Magazine

21-12-2013 02:01 | Daniela Lazarová

In Magazine: why fining your superior may not be such a good idea; a baby palm cockatoo captures Czechs’ hearts, a Czech police officer makes international headlines by taking a musical break from his beat in the centre of Prague and a nativity scene in heaven and hell.

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Illustrative photo: Štěpánka BudkováIllustrative photo: Štěpánka Budková Passengers’ complaints about rude ticket inspectors usually fall on deaf ears, but a recent incident involving a member of the Liberec Transport Authority board has made waves. The high-placed city transport official was caught without a ticket on a tram in Liberec and apparently given hell by the ticket inspector who considered him a “daft punk” who was trying to get out of paying a fine. The man’s protests that he was on the executive board of the transport company, and owned a free pass which he had forgotten at home, fell on deaf ears and the inspector not only wrote out a fine but told his boss exactly what he thought of his appearance and others like him. The official, who said he went everywhere by car and had boarded the tram at the request of his three-year-old-son, was outraged by the lack of respect telling the media he would look into the behavior of ticket inspectors because it turned out people’s complaints were justified. The inspector, visibly cowed, said he regretted the mistake adding that he would never have expected someone on the city transport board to sport a punk hairdo and an earring.

 

Illustrative photo: European CommissionIllustrative photo: European Commission Small breweries have produced limited series of specially-flavored brews for the Christmas season. They are usually low on alcohol with a taste of nuts, honey, almonds or rum. This year the Štramberk brewery has gone for something special producing a brew flavored like the town’s famous Štramberk ears – a local delicacy that has received an EU protection label. The brew tastes of ginger, cinnamon and aniseed and contains minute particles of gold dust.

 

Photo: CTKPhoto: CTK A baby palm cockatoo –also known as the Goliath Cockatoo – born in Prague Zoo in October has become hugely popular despite its funny appearance. Described as possibly “the world’s least attractive bird” by the daily Mail, the scruffy-looking mite has won Czechs hearts and become a hit on social networks. Prague Zoo which boasted that the chick is the first of its kind born in Europe since 2010 is banking on its success and plans to put it on the zoo’s PR gifts such as coffee mugs and T-shirts.

 

Photo: YouTubePhoto: YouTube A Czech policeman who took an impromptu musical break from his beat in the centre of Prague, treating passers-by to a rendition of The River Flows in You on a street piano has made headlines the world over. The video posted by a tourist with the caption “This is Prague, baby” has been viewed by millions of people and, while the officer who joined the force recently, was given a talking-to by his superior regarding his behaviour on duty, police president Martin Červíček recently praised him for doing more to boost the force’s image than he himself could have done. Nevertheless, the officer in question wants to remain anonymous and has made it clear will not be giving a repeat performance.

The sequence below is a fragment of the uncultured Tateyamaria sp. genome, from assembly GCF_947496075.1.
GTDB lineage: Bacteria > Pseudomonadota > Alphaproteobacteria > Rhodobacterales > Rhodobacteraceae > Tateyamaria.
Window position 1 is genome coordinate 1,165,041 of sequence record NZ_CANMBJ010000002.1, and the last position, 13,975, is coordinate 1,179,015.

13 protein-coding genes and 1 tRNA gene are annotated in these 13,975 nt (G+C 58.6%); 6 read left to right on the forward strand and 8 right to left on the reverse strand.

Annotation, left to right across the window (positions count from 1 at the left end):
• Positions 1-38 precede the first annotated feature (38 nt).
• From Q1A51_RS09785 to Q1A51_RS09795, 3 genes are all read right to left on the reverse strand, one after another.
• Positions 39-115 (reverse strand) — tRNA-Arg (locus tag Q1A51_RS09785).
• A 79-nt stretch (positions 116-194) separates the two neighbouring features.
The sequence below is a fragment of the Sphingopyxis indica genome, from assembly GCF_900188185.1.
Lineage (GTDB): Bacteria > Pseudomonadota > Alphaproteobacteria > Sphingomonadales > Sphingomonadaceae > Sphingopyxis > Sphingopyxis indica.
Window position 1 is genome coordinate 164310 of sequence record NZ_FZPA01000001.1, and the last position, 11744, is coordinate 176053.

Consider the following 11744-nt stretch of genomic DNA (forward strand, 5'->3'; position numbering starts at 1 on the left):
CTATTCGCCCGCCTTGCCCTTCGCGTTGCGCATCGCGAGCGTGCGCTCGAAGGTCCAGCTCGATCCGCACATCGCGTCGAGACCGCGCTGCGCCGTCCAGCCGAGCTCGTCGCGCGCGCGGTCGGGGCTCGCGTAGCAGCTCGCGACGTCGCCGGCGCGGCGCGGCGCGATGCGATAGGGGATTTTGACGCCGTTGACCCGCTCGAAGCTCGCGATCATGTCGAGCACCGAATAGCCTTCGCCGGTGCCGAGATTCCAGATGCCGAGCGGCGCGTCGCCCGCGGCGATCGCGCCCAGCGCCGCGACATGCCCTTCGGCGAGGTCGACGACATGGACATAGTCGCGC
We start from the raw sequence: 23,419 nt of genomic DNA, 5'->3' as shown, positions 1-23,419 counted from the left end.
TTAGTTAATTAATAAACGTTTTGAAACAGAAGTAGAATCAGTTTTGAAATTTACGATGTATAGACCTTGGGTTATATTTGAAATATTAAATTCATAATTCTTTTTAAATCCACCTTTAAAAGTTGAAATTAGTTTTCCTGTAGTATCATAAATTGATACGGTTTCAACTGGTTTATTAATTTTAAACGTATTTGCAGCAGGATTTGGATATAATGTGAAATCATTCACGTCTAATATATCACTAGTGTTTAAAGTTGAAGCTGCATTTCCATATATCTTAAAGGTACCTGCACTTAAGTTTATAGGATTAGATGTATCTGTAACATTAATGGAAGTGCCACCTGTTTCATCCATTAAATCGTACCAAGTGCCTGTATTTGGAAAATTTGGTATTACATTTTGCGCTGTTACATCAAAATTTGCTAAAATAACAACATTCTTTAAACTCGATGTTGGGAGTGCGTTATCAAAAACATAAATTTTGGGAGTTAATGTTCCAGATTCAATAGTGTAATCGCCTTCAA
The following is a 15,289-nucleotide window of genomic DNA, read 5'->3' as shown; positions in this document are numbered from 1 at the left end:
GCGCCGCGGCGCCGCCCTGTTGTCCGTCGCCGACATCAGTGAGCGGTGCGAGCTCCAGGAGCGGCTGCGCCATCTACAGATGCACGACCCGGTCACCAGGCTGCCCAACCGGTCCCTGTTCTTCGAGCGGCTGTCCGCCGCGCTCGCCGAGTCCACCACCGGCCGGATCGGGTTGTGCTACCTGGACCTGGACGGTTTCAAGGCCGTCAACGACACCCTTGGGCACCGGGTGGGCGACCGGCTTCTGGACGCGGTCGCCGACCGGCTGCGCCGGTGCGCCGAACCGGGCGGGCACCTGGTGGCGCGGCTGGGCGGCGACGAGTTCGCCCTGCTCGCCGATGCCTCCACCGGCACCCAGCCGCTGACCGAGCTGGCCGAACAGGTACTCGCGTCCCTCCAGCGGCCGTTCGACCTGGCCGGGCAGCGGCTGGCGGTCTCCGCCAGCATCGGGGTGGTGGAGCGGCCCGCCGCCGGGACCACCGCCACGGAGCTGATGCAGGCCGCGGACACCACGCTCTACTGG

Illustrative photo: Martina SchneibergováIllustrative photo: Martina Schneibergová Over 100 nativity scenes are currently on display at a Christmas exhibition on the premises of the Czech Senate. Among the unique exhibits on display are a three-tier nativity scene depicting heaven, earth and hell. Made by woodcarver Bohumil Dušek it combines traditional nativity scene features with new elements – such as two angels playing tennis in heaven or a pub in hell where the dishonest pub owner is being roasted alive for his sins. The oldest exhibit is an ivory-carved nativity scene dating back to the late 18th century. The smallest nativity scenes – also on show – were placed in nutshells and dried poppy-seed heads. Nativity scenes are a big part of the Czech Christmas tradition and almost every family has a big or small one at home that they bring out at Christmas. Ethnographers believe that the Czech Republic has the highest number of nativity scenes per head in the world. The exhibition in the Senate – an annual event – is open until January 5th and there is no fee.

 

Photo: Barbora KmentováPhoto: Barbora Kmentová Electronic gifts top the ladder of things that Czechs want for Christmas, with notebooks, tablets and smart phones top of the list. According to the results of a survey just out women spend more money on gifts than men often exceeding the limit they have set themselves and start shopping for presents earlier than men 59 percent of whom leave it to the very last minute. Women also prefer real Christmas trees to fake ones and put a much greater emphasis on gift-wrapping and decorations. Not surprisingly the vast majority of men say they prefer to tackle the Christmas shopping with their wives or girlfriends and appreciate ideas of what to get for whom.

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